Global warming could cost the world up to $20 trillion over the coming decades in the effort to develop cleaner energy sources according to a new report issues by UN Secretary General, Ban ki-moon. The report will be a major topic of discussion at the upcoming two day climate meeting in Febrary which is intended to help shape the direction of UN policy on climate control. A new climate control treaty is expected by 2009 that will replace the existing Kyoto Agreement. The Kyoto pact requires the 37 industrial nations to reuce greenhouse gases by a relatively modest 5% on average.
Much of the focus on climate control debate revolves around the United States which simply has refused to cooperate with nations of the world and the emerging industrial giants of China and India which are and increasingly will become major sources of pollution. The 52 page report by Ban argues that a global investment of betwen $15 to $20 trillion will be required “to place the world on a markedly different and sustainable energy trajectory.”
A great unknown is the attitude of the new American president who will assume office in January of 2009. Will she/he be an activist in the struggle to control the effects of global warming or will she/he ignore it as has been the policy of George Bush? Only the future knows the answer to that question.
By the end of this fiscal year President George Bush would have requested $196 Billion for the wars in Iraq and afghanistan pushing total expenditures to about $806 Billion, a figure that is greater than the cost of fighting the Vietnam and Korean wars. However, that figure is not completely correct since interest payments will run another $1 Trillion. Some economists point out if the cost of veteran benefits, including disability costs, is added into the total we might even be envisioning a $3 Trillion final total for the Bush search for ever elusive WMD. Speaker of the House, Nancy Pelosi, noted that Bush vetoed a bill to provide medical care for children that would have cost the American government the equivalent of 40 days fighting in Iraq. As an aside, the record keeping of the State Department is so bumbled that it can not even account for the $1.2 Billion it paid DynCorp for its services in Iraq.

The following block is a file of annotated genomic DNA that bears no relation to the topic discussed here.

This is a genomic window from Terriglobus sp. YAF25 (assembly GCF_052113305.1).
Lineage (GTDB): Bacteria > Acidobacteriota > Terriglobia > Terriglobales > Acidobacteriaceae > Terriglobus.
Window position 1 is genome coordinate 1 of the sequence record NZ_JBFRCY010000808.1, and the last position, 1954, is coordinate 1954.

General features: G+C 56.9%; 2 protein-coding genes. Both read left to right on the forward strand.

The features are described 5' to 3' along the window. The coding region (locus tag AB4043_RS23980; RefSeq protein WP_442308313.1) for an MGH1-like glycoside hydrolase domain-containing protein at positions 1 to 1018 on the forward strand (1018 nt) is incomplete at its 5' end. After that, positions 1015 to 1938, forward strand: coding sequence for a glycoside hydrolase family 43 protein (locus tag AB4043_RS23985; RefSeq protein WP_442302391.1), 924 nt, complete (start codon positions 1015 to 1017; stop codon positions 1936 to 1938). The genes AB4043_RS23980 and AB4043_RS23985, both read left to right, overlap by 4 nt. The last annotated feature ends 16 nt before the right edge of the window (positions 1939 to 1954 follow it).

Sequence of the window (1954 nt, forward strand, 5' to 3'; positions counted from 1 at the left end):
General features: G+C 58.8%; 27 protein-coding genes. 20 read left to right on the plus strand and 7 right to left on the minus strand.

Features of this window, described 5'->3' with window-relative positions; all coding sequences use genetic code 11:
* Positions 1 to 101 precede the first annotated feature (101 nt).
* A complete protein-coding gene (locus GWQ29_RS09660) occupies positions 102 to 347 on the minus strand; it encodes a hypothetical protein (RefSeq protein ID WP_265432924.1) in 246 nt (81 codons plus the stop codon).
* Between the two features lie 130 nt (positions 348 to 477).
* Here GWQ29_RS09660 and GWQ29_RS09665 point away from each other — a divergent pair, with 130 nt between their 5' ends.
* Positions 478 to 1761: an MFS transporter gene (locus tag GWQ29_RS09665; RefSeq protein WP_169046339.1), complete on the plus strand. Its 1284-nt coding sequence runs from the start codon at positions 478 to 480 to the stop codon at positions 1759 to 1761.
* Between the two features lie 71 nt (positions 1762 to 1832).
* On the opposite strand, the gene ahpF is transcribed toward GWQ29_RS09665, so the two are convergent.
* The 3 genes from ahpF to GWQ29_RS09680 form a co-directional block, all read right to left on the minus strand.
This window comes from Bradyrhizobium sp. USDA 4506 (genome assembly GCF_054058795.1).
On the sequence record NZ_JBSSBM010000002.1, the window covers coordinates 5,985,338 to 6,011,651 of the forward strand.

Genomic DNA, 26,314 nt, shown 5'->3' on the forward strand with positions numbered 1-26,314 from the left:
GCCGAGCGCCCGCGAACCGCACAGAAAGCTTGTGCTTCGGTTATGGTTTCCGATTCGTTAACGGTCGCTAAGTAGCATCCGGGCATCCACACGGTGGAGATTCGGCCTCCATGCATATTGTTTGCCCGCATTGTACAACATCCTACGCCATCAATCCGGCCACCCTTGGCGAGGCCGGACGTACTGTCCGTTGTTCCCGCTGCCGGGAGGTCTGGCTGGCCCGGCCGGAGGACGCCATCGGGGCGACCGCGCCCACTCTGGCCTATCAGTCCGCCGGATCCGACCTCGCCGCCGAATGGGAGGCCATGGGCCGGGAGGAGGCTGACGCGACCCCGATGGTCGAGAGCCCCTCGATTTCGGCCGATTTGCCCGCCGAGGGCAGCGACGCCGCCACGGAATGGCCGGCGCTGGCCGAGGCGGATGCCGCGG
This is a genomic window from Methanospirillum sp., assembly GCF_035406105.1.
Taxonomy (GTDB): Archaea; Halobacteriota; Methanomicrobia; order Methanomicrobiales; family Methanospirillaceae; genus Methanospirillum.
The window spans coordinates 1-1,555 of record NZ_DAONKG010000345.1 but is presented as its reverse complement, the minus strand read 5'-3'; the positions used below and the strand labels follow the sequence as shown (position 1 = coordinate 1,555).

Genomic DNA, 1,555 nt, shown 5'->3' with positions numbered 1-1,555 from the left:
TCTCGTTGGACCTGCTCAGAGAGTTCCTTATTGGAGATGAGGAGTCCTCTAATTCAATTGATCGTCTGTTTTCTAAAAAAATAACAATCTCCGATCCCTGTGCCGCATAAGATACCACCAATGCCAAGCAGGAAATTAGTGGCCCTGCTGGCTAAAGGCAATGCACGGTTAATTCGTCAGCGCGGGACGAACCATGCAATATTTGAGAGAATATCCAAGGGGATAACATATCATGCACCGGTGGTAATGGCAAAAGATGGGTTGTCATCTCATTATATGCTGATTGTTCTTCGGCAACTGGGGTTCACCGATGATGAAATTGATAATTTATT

President Bush had a wounded soldier by his side as he asked Congress for more money. Since day one of this fiasco, Bush has played the patriot and fear cards in order to compel Congress to do his biding. An American tragedy is how readily supposedly intelligent political leaders of this country were able to be frightened into granting Bush his way. Few stood up and demanded an accounting of why war, why such a costly war, and why couldn’t diplomacy have achieved results.
Posted in Democrats, George Bush, Iraq, Iraq War, Military, Politics, Republicans, United States, US Foreign Policy, War, World News
Tagged Bush, congress, Iraq War, Pelosi children, Trillion Dollars